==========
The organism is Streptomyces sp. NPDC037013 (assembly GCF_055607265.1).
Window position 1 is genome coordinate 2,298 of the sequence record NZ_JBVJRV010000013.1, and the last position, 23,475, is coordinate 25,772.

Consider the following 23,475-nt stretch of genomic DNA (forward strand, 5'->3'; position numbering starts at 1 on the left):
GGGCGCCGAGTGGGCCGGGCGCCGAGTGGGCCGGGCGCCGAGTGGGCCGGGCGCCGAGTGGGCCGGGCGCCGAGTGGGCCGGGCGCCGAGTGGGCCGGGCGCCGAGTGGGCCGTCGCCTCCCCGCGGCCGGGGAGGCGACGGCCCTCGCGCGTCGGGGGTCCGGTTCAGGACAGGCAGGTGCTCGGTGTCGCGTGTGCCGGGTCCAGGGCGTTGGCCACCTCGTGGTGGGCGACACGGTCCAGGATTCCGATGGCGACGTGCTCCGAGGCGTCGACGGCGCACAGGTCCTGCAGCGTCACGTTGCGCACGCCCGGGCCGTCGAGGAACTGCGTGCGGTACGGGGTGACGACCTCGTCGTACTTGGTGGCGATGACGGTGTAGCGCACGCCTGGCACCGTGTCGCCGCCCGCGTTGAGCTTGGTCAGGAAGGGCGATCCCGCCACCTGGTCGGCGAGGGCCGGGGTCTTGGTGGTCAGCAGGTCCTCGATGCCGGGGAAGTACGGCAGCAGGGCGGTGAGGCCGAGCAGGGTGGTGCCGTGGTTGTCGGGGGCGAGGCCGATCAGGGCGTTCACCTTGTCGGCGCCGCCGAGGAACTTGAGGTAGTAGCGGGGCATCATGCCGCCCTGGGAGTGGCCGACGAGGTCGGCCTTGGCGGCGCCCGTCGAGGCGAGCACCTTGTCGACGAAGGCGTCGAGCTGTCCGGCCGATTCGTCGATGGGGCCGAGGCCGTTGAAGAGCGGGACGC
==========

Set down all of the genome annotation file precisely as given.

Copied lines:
The organism is Streptomyces sp. NPDC037013 (assembly GCF_055607265.1).
Window position 1 is genome coordinate 2,298 of the sequence record NZ_JBVJRV010000013.1, and the last position, 23,475, is coordinate 25,772.

Consider the following 23,475-nt stretch of genomic DNA (forward strand, 5'->3'; position numbering starts at 1 on the left):
GGGCGCCGAGTGGGCCGGGCGCCGAGTGGGCCGGGCGCCGAGTGGGCCGGGCGCCGAGTGGGCCGGGCGCCGAGTGGGCCGGGCGCCGAGTGGGCCGGGCGCCGAGTGGGCCGTCGCCTCCCCGCGGCCGGGGAGGCGACGGCCCTCGCGCGTCGGGGGTCCGGTTCAGGACAGGCAGGTGCTCGGTGTCGCGTGTGCCGGGTCCAGGGCGTTGGCCACCTCGTGGTGGGCGACACGGTCCAGGATTCCGATGGCGACGTGCTCCGAGGCGTCGACGGCGCACAGGTCCTGCAGCGTCACGTTGCGCACGCCCGGGCCGTCGAGGAACTGCGTGCGGTACGGGGTGACGACCTCGTCGTACTTGGTGGCGATGACGGTGTAGCGCACGCCTGGCACCGTGTCGCCGCCCGCGTTGAGCTTGGTCAGGAAGGGCGATCCCGCCACCTGGTCGGCGAGGGCCGGGGTCTTGGTGGTCAGCAGGTCCTCGATGCCGGGGAAGTACGGCAGCAGGGCGGTGAGGCCGAGCAGGGTGGTGCCGTGGTTGTCGGGGGCGAGGCCGATCAGGGCGTTCACCTTGTCGGCGCCGCCGAGGAACTTGAGGTAGTAGCGGGGCATCATGCCGCCCTGGGAGTGGCCGACGAGGTCGGCCTTGGCGGCGCCCGTCGAGGCGAGCACCTTGTCGACGAAGGCGTCGAGCTGTCCGGCCGATTCGTCGATGGGGCCGAGGCCGTTGAAGAGCGGGACGC